Skip to main content

Hello. It looks like you’re using an ad blocker that may prevent our website from working properly. To receive the best experience possible, please make sure any ad blockers are switched off, or add to your trusted sites, and refresh the page.

If you have any questions or need help you can email us.

Hallelujah: I’m a born again devotee of showbiz

The Britain's Got Talent judges Photo: WENN - Credit: Supplied by WENN

In the audience for the Britain’s Got Talent final, EMMA JONES, has something akin to a religious experience.

Celebrity and religion are very similar, according to umpteen showbiz reporters and the odd philosopher. Both are run like the Wizard of Oz. Only showbiz does it better. And often has an actual curtain.

A few years back, Britain’s Got Talent colonised the sabbath for its showstopper finale, and quickly became peak Sunday night viewing. This year, I was one of the Chosen People.

I got a VIP pew at Cowell Cathedral, also known as the Hammersmith Apollo (thanks to my mate, who knows one of the judges). Unlike church, BGT takes place in the evening, after the shops are shut, when people are in the mood for their dose of delusion. From outside, the Apollo looks like a shabby Methodist hall, which has been hired out for the day. But it has convenient tube links to get the punters in and out quick. It scrubs up surprisingly well on telly, even though it’s just a stage and an auditorium.

Like an ancient religious order, BGT has two beautiful high priestesses – Amanda and Alesha – dressed in long, flowing robes. Nowadays we only see such attire in church when worn by men who don’t approve of cross-dressing. Or self-reflection.

There’s the old school vicar, David Walliams, complete with his risqué jokes and ambiguous sexuality. Simon Cowell stands aloof. His word is gospel. He is less fallible than any pope. Excommunication awaits any disciple – I mean judge – who challenges his authority.

Ironically, the talent is clearly more the product of evolution than creation. The quasi-Darwinian process of cultural selection means that the winner reflects the mood of the nation, at a particular moment in time.

The creatures who walk the stage are highly adapted to their artificial showbiz environment. But they do not thrive in nature, because the sort of mutations required for thriving at BGT leave most contestants incapable of successful procreation in the outside world.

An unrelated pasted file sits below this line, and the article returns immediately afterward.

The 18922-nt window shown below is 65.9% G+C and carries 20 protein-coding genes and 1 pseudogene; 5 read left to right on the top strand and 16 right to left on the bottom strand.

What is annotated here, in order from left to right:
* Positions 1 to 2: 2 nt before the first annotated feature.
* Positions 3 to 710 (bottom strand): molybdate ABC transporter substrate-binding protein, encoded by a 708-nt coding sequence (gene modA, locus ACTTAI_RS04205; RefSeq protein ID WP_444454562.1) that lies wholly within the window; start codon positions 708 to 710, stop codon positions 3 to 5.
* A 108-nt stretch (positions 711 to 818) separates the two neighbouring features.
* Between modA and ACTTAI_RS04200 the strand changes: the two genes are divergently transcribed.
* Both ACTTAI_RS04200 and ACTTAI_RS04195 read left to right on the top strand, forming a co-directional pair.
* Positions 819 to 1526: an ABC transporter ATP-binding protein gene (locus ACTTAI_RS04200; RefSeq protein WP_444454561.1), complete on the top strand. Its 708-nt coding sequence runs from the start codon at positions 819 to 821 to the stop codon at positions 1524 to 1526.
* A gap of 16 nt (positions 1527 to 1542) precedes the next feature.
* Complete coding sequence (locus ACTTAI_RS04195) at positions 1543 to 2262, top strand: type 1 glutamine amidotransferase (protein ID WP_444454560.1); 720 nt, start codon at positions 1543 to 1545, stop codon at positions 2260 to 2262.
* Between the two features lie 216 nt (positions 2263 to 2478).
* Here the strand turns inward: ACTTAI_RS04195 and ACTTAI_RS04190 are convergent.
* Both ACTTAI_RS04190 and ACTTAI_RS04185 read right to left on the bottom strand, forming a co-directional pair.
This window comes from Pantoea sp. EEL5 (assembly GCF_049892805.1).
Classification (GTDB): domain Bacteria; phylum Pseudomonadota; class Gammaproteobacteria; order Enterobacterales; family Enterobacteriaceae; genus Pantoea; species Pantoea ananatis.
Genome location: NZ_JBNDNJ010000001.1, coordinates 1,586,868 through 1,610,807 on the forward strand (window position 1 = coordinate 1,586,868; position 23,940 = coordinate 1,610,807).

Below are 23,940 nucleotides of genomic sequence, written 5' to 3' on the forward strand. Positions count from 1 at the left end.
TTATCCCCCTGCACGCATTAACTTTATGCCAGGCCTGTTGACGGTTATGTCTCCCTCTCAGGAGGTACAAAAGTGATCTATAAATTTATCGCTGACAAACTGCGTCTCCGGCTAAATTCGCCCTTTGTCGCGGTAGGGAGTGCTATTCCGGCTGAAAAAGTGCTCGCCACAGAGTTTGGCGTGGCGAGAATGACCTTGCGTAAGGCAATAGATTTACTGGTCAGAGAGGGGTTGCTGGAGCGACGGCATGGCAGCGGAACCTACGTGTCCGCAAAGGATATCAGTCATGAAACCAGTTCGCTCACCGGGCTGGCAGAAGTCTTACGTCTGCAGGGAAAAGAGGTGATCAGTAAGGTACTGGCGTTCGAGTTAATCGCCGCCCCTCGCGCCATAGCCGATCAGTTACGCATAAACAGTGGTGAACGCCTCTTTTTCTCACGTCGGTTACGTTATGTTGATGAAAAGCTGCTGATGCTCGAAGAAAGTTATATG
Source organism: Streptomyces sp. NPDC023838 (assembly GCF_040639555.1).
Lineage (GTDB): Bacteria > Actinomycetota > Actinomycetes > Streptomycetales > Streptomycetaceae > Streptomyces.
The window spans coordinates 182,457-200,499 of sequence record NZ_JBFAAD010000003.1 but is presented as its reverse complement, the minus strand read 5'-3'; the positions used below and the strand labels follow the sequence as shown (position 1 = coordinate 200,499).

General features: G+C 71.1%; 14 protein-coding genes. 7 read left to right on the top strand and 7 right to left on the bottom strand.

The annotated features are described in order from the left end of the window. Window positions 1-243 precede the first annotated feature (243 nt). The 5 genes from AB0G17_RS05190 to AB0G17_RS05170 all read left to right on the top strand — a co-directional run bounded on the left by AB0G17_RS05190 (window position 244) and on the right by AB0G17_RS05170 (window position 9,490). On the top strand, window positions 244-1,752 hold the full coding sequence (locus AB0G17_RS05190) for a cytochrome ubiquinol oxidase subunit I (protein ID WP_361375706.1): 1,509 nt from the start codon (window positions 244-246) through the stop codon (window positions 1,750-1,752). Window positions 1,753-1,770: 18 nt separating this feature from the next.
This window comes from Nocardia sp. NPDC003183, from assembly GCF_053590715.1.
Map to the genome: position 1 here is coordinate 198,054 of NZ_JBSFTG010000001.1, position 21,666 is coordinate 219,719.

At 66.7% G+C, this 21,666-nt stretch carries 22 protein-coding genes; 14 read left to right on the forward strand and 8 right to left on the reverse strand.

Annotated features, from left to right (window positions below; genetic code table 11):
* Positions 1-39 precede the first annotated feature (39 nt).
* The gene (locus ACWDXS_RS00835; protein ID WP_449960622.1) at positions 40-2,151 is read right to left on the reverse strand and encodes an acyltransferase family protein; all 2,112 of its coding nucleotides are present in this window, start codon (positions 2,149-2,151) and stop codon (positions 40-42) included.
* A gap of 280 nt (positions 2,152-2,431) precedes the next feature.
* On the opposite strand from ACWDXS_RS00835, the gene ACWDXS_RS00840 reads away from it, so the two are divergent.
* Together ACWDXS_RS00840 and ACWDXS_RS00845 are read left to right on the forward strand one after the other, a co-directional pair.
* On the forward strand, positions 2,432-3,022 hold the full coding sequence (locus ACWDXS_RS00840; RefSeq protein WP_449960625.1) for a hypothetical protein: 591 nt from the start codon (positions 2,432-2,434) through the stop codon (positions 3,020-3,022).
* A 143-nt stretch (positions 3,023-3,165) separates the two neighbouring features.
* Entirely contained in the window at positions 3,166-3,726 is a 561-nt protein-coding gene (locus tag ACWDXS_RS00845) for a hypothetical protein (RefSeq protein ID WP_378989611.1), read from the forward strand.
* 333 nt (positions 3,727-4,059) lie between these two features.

This year the directors of the show decided that the mood was empathy. A virtue common to most religions, except when it comes to women, LGBT, and other religions. But in the House of BGT all genders and sexualities are welcome.

There was understanding aplenty for the plucky Geordie TV presenter going solo without his best mate. There was compassion for the contender doing gags, with a voice synthesizer.

As I sat ringside, I imagined how it easy would be to have an emotion-fuelled epiphany, in the same way millions all over the world had when Susan Boyle first nailed I Dreamed a Dream. The true star of the show revealed to me, glowing in effervescent light, sending chills down the back of the spine – that sort of thing.

I once went to an evangelical rock concert at a Minnesota high school where the kids, high on religious ecstasy, ran impulsively to the stage, dripping tears of joy. But precision stage management, combined with the technological aircraft carrier that is high-end TV production, means that the second-coming at Hammersmith is drip-fed.

Television is clunky. Every five minutes or so there is a break in the action for live takes with the performers backstage. During these pauses the judges do ‘meet and greets’, or talk to family members who have come to see them. Except Pope Simon, who disappears with alarming frequency in a puff of smoke to his dressing room. Who knows why? To turn water into wine perhaps?